Estate Planning & Litigation in Toledo


About Us


Located across the river from downtown Toledo, OH, we pride ourselves on providing you with the quality representation that you deserve. We have been practicing Estate Planning and Litigation in Toledo since 2010. Additionally, with over 150 years combined legal experience handling the estate planning and litigation needs of our clients, we are committed to providing them with the exceptional representation that they deserve. As a prospective client of ours, we would be more than happy to get you started in the right direction and devise the best plan of action for your unique needs. Whether you need legal counsel in estate litigation, you want to draft a will or trust, or you are currently dealing with the probate process, Heban, Murphree & Lewandowski, LLC, is here for you.
 
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About Toledo


Toledo, OH is a city in and the county seat of Lucas County, Ohio, United States. Toledo is in northwest Ohio, at the western end of Lake Erie bordering the state of Michigan. The city was founded in 1833 on the west bank of the Maumee River, and originally incorporated as part of Monroe County, Michigan Territory. It was re-founded in 1837, after conclusion of the Toledo War, when it was incorporated in Ohio.

After the 1845 completion of the Miami and Erie Canal, Toledo grew quickly; it also benefited from its position on the railway line between New York City and Chicago. The first of many glass manufacturers arrived in the 1880s, eventually earning Toledo its nickname: "The Glass City." It has since become a city with an art community, auto assembly businesses, education, healthcare, and local sports teams.

 
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What is Estate Planning?


Estate planning is the act of preparing for the transfer of a person's wealth and assets after his or her death. Assets, life insurance, pensions, real estate, cars, personal belongings, and debts are all part of one's estate. Estate plans must be written, signed, and notarized by the person who owns the estate.

How Estate Planning Works


Many people think they don't need to do any sort of estate planning, and they think that the existence of a simple will does the job. However, wills are simply legal documents that express the decedent's intentions for burial and to whom he or she wishes to pass money and property (the estate) when he or she dies. A judge has to allow the transfer of that money and property from the decedent's accounts to the beneficiaries' accounts. This procedure is known as probate, and it opens the door for relatives or third parties to contest your will and for a judge to misinterpret your wishes, both of which can tie up an estate in court for years.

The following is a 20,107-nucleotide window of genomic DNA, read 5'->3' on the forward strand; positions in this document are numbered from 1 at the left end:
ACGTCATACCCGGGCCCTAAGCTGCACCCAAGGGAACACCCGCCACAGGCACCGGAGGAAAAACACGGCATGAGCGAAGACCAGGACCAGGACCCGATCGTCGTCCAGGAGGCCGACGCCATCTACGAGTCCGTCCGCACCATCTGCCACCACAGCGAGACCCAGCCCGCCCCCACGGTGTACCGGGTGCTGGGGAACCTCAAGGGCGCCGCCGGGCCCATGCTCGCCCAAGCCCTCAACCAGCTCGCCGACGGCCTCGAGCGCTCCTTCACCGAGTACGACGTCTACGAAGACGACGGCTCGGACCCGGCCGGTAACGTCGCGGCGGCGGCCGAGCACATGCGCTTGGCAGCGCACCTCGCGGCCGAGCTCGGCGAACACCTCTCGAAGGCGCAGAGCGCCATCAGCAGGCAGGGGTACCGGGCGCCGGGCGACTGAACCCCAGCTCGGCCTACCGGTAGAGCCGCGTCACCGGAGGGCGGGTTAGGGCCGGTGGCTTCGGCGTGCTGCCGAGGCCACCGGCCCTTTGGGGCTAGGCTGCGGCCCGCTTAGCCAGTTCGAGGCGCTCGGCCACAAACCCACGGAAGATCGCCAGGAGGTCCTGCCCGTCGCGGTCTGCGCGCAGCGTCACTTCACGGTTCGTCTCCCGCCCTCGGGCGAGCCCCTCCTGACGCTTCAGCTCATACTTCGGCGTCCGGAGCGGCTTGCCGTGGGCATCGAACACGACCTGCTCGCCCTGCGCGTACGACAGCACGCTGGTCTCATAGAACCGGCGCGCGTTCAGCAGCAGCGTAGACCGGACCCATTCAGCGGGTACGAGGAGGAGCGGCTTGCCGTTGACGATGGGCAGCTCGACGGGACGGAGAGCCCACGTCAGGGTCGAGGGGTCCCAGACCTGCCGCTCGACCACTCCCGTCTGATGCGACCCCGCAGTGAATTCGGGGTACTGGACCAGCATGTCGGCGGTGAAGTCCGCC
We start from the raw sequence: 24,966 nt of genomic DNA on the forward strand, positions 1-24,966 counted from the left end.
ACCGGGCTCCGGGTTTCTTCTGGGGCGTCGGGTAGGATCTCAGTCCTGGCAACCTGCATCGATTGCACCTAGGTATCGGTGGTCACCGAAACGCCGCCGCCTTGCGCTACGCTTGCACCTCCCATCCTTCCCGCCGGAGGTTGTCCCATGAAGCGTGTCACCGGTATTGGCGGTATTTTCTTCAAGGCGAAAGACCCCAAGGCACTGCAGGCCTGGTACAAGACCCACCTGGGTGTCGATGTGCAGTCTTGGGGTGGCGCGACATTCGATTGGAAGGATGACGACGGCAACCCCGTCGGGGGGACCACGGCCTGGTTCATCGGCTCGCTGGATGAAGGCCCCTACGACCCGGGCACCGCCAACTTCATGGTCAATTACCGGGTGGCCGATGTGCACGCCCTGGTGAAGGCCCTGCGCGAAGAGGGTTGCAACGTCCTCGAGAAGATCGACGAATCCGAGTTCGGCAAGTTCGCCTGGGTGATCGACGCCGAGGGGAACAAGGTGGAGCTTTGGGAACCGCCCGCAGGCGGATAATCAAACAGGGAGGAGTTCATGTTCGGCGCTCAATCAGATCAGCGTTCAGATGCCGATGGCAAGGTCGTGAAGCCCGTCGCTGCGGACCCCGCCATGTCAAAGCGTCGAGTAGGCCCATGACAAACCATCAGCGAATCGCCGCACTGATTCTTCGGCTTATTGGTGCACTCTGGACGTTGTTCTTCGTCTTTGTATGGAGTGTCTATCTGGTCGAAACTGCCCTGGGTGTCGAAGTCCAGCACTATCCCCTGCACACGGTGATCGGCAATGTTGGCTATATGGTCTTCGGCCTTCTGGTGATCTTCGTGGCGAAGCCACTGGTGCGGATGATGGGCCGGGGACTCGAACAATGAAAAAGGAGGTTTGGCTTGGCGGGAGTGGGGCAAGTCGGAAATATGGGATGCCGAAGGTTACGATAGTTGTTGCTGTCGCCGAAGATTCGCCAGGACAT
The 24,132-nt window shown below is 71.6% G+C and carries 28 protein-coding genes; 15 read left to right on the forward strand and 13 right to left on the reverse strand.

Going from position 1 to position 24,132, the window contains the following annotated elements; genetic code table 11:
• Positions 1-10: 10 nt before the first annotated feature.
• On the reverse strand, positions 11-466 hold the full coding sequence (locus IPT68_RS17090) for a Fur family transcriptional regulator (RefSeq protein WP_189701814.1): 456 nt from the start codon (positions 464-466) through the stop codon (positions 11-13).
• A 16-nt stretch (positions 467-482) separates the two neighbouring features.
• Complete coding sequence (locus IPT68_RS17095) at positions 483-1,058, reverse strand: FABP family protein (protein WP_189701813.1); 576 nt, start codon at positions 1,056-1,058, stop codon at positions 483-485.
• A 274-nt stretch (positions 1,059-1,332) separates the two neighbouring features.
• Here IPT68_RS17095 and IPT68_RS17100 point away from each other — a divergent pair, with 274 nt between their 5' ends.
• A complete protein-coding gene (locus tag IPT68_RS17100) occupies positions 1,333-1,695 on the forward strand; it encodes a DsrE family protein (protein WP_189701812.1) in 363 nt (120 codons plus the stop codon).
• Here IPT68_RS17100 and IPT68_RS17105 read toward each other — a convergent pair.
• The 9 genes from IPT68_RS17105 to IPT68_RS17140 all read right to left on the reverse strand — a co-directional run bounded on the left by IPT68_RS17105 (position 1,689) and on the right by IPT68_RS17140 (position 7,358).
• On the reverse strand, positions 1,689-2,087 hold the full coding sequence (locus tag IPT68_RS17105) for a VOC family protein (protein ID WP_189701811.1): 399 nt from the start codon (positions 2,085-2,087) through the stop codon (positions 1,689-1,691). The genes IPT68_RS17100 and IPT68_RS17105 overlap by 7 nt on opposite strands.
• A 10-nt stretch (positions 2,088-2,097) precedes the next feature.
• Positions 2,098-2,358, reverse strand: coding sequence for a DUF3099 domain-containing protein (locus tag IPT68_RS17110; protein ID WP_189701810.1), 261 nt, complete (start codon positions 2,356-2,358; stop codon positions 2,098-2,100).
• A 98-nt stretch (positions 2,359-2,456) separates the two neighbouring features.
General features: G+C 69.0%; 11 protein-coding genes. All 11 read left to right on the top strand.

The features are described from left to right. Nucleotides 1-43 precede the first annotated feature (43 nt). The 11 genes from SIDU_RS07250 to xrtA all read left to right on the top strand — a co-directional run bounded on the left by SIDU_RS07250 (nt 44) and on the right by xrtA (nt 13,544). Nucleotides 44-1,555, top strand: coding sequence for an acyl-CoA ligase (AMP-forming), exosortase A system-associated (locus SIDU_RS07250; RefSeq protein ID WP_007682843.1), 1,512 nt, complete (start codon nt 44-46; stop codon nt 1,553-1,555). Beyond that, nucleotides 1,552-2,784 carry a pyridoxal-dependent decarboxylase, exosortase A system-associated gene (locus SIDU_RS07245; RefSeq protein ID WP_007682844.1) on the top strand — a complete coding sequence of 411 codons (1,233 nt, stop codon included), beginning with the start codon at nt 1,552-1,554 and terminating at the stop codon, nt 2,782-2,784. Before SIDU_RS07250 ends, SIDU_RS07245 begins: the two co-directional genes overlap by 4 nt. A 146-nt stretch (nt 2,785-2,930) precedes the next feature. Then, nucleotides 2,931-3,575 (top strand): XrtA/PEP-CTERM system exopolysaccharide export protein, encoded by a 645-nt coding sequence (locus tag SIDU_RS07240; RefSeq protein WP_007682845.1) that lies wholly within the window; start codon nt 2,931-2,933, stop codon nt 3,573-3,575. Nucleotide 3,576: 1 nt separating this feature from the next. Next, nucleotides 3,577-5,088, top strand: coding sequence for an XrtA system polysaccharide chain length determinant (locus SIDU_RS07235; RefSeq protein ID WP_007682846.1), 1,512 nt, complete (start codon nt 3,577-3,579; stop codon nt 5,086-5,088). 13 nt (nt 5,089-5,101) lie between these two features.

Furthermore, probate fees can cost thousands and thousands of dollars. There are executor fees, court fees, recording fees and attorney fees, and in many cases, these fees must be paid as the estate is probated, meaning that the heirs will need to come up with the money fairly immediately upon the person's death. A will also does not alleviate the problem of estate taxes.

What is Estate Litigation?


Estate Litigation is the specialized practice of law involving the resolution and, if necessary, litigation of trust, estate, and protective proceedings.

Estates Litigation proceedings encompass a variety of matters including conservatorships, guardianships, will contests, claims or defense of claims of breaches of fiduciary duties by trustees and other fiduciaries (e.g., self-dealing, conflicts of interest, breach of trust), accountings, petitions for court instructions, issues of trust modification and reformation, allegations or protection from allegations of undue influence or fraudulent conveyances, and interpretation, advocacy, or defense of testamentary capacity and decedent’s intent.

The practice of Trusts and Estates also includes litigation prevention matters including review and consultation of the policies, practices, and proposed actions of corporate, charitable, and individual fiduciaries against national or state standards for acceptable fiduciary conduct, such as the Uniform Prudent Investor Act, Uniform Principal and Income Act, and malpractice standards.

All of these proceedings take place under the auspices of state Probate Codes and the nuanced procedures of the probate and surrogate courts – the statutory authority and venue under which nearly all trust, probate, guardianship, and conservatorship matters are adjudicated.